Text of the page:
• Sat
  • Nov 1, 2014
  • Updated: 12:19am

Warnings help Fujian avoid Sepat's worst

PUBLISHED : Monday, 20 August, 2007, 12:00am
UPDATED : Monday, 20 August, 2007, 12:00am

Typhoon Sepat swept into Fujian province yesterday, causing extensive economic losses but few casualties, thanks to an early warning to fishermen and residents.


The typhoon, which caused widespread power failures in Taiwan at the weekend, landed in Chongwu township in Quanzhou city with a central wind speed of 118.8km/h and weakened later before it moved towards Jiangxi as a tropical storm.


According to official reports, Sepat brought heavy rainfall to Fujian, with 11 counties, cities and districts recording rainfalls of more than 200mm.


At least two men were killed and one went missing in Minhou county of Fuzhou city when they returned home after spending a night at the evacuation centre. The men were crushed by a collapsing wall.


Xinhua said a total of 1.57 million people in Fujian were affected by the storm and estimated total economic losses at 1.1 billion yuan.


Traffic slowly returned to normal yesterday. Two expressways linking Fuzhou and the airport in Changle reopened yesterday and most flights resumed after being suspended on Saturday.


President Hu Jintao, who just returned from Kazakhstan, telephoned Fujian Party Secretary Lu Zhangong yesterday expressing concern and 'acknowledged efforts' by Fujian to minimise losses and casualties.


The low casualties appeared to be the result of extra steps by officials in broadcasting the approach of the typhoon and warning residents to take shelter and evacuating thousands. Some regular broadcasts were cancelled for regular updates on the typhoon. The efforts enabled many fishermen to return to port ahead of time and take shelter in emergency centres.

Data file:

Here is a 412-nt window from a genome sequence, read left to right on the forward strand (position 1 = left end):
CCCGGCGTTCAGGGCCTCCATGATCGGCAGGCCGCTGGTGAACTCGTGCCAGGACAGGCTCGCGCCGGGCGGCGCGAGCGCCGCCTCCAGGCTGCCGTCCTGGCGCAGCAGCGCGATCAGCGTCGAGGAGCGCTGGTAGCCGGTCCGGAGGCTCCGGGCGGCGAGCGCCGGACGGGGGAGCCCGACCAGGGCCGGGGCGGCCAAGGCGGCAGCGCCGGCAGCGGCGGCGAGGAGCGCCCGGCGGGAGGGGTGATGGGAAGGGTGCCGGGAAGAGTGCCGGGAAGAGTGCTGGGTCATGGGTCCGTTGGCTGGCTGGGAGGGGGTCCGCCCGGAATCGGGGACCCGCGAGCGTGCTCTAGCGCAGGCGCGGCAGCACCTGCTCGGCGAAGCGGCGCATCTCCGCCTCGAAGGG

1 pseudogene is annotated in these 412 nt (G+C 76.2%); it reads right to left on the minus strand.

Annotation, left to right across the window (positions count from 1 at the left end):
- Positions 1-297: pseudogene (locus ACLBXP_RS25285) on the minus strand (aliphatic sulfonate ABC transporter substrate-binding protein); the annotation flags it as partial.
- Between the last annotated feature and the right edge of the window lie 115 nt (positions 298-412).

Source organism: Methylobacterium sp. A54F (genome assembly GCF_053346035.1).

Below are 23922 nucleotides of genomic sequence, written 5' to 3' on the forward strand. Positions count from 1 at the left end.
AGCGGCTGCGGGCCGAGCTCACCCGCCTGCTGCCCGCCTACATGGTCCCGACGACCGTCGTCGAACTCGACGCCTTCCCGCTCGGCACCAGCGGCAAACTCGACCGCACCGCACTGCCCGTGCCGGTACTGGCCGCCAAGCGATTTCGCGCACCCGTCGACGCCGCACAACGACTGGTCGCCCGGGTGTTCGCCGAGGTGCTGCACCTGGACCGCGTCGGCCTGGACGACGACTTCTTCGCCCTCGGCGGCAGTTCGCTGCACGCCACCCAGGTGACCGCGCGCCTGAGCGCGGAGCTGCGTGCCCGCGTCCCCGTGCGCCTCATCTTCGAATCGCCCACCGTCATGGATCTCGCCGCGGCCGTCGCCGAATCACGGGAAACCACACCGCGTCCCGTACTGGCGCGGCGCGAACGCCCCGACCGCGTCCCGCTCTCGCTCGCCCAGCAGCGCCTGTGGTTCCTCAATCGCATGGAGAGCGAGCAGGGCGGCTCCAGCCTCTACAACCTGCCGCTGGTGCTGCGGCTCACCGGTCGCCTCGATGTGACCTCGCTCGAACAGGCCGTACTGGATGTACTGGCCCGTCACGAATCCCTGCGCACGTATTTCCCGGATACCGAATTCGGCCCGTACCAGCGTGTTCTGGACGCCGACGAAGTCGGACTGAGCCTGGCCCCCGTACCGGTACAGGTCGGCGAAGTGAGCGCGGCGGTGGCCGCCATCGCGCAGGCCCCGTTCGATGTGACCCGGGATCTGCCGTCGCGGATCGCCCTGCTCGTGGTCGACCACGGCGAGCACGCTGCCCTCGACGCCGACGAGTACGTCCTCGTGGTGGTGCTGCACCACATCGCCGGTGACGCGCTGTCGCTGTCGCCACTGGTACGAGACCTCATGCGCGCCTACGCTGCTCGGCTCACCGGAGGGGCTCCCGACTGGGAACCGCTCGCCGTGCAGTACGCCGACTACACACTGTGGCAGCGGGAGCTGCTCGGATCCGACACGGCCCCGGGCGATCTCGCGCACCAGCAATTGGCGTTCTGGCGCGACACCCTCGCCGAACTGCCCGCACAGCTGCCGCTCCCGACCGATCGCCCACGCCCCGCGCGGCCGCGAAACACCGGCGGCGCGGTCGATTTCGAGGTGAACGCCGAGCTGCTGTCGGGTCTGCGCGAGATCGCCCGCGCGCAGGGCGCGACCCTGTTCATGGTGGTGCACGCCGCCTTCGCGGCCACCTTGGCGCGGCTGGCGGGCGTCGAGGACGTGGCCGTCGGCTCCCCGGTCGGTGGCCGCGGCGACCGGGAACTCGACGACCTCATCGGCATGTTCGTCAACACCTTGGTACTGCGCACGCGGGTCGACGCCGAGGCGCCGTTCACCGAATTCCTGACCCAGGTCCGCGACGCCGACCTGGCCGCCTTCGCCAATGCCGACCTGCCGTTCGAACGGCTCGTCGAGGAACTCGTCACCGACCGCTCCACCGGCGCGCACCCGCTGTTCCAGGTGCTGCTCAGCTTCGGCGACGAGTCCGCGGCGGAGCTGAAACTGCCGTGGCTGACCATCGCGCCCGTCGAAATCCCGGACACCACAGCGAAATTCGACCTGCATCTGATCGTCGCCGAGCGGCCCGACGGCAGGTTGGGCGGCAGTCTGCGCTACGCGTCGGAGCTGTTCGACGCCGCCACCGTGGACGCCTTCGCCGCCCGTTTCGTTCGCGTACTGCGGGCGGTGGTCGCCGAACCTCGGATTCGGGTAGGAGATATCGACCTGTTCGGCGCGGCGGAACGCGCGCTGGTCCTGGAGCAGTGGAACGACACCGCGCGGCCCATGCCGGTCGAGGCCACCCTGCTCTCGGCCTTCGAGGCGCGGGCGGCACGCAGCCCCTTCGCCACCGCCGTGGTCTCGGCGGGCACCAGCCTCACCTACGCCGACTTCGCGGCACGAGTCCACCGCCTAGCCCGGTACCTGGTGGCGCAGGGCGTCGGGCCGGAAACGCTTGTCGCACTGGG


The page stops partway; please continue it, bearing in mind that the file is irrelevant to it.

Fujian suffered heavy losses in August last year as a result of Typhoon Saomai, which killed almost 300 people, mostly fishermen.


'We did not believe that a typhoon could be so powerful, but Typhoon Saomai caused serious damage last year and took away many lives,' said Mr Jiang, a fisherman in Fuxin village of Changle city.


'[Because of Saomai], dozens of local cadres and police came knocking from door to door this time. Villagers were bussed off by cars arranged by the government to higher ground on Saturday. We learned a lesson.'


Actually, the broadcast warnings characterised Sepat as equal in strength to Saomai, but that turned out not to be the case.


One villager said the emergency centre - at a local school - was crowded and her family returned home yesterday after the typhoon left.


'The classroom we were assigned to was too crowded. We just spent the night sitting on chairs, watching movies shown on television,' said Mrs Liu, holding her granddaughter in her arms. 'There were no beds and we could not sleep.'


After the typhoon left, dozens of fishermen in Fuxin quickly returned to the sea to fish.


'Every time a typhoon leaves, it will be an opportunity to catch crabs, which got washed up on the shore,' Mr Jiang said. 'We will never miss such a good opportunity.'


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